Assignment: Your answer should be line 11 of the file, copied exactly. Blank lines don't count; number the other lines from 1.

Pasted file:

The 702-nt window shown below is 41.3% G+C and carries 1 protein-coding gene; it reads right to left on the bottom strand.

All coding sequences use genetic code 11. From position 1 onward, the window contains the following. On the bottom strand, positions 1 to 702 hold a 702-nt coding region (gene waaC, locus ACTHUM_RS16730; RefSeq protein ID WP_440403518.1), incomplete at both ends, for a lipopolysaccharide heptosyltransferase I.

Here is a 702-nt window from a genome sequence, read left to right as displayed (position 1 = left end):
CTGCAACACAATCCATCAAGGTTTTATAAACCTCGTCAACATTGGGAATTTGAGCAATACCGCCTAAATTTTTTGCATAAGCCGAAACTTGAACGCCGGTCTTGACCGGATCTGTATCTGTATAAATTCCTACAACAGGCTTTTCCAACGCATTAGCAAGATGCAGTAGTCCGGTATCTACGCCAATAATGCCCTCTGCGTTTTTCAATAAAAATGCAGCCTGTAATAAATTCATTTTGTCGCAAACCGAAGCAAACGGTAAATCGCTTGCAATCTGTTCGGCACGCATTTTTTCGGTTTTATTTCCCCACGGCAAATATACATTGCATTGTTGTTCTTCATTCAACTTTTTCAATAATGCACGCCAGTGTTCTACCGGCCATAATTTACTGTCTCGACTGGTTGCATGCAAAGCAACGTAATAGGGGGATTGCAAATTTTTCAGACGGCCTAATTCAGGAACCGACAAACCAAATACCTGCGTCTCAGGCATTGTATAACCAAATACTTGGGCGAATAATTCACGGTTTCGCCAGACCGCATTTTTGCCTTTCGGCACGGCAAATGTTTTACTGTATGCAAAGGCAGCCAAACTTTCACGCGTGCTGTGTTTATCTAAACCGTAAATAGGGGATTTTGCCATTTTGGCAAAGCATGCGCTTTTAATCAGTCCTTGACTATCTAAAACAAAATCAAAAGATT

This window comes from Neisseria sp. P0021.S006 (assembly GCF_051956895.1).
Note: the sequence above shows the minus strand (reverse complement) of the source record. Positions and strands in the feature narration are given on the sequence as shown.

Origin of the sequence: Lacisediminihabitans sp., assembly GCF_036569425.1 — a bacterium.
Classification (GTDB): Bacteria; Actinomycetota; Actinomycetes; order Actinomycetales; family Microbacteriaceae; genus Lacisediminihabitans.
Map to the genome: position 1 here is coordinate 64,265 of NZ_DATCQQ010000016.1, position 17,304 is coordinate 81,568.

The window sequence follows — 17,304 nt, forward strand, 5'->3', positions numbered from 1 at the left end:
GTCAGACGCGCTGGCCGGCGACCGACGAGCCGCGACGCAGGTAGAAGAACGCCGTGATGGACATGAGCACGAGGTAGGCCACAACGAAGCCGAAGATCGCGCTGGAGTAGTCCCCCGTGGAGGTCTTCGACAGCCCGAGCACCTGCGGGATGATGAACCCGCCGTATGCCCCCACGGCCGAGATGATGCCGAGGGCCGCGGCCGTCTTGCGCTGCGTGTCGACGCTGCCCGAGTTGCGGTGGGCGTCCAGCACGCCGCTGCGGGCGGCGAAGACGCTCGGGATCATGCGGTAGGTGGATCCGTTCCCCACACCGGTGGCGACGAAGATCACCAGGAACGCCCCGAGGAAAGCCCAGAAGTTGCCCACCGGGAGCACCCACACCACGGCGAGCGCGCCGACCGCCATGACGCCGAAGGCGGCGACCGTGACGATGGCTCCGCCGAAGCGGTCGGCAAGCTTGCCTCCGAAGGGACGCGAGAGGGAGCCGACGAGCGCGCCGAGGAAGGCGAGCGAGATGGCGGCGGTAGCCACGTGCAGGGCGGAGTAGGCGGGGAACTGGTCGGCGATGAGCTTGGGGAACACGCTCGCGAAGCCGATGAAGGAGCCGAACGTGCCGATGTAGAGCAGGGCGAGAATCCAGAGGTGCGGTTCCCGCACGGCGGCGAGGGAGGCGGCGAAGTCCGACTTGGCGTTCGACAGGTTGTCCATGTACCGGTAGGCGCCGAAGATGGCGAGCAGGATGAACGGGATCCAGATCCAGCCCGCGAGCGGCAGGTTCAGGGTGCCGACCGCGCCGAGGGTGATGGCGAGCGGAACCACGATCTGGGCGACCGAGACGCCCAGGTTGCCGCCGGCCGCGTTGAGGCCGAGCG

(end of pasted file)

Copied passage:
GTCAGACGCGCTGGCCGGCGACCGACGAGCCGCGACGCAGGTAGAAGAACGCCGTGATGGACATGAGCACGAGGTAGGCCACAACGAAGCCGAAGATCGCGCTGGAGTAGTCCCCCGTGGAGGTCTTCGACAGCCCGAGCACCTGCGGGATGATGAACCCGCCGTATGCCCCCACGGCCGAGATGATGCCGAGGGCCGCGGCCGTCTTGCGCTGCGTGTCGACGCTGCCCGAGTTGCGGTGGGCGTCCAGCACGCCGCTGCGGGCGGCGAAGACGCTCGGGATCATGCGGTAGGTGGATCCGTTCCCCACACCGGTGGCGACGAAGATCACCAGGAACGCCCCGAGGAAAGCCCAGAAGTTGCCCACCGGGAGCACCCACACCACGGCGAGCGCGCCGACCGCCATGACGCCGAAGGCGGCGACCGTGACGATGGCTCCGCCGAAGCGGTCGGCAAGCTTGCCTCCGAAGGGACGCGAGAGGGAGCCGACGAGCGCGCCGAGGAAGGCGAGCGAGATGGCGGCGGTAGCCACGTGCAGGGCGGAGTAGGCGGGGAACTGGTCGGCGATGAGCTTGGGGAACACGCTCGCGAAGCCGATGAAGGAGCCGAACGTGCCGATGTAGAGCAGGGCGAGAATCCAGAGGTGCGGTTCCCGCACGGCGGCGAGGGAGGCGGCGAAGTCCGACTTGGCGTTCGACAGGTTGTCCATGTACCGGTAGGCGCCGAAGATGGCGAGCAGGATGAACGGGATCCAGATCCAGCCCGCGAGCGGCAGGTTCAGGGTGCCGACCGCGCCGAGGGTGATGGCGAGCGGAACCACGATCTGGGCGACCGAGACGCCCAGGTTGCCGCCGGCCGCGTTGAGGCCGAGCG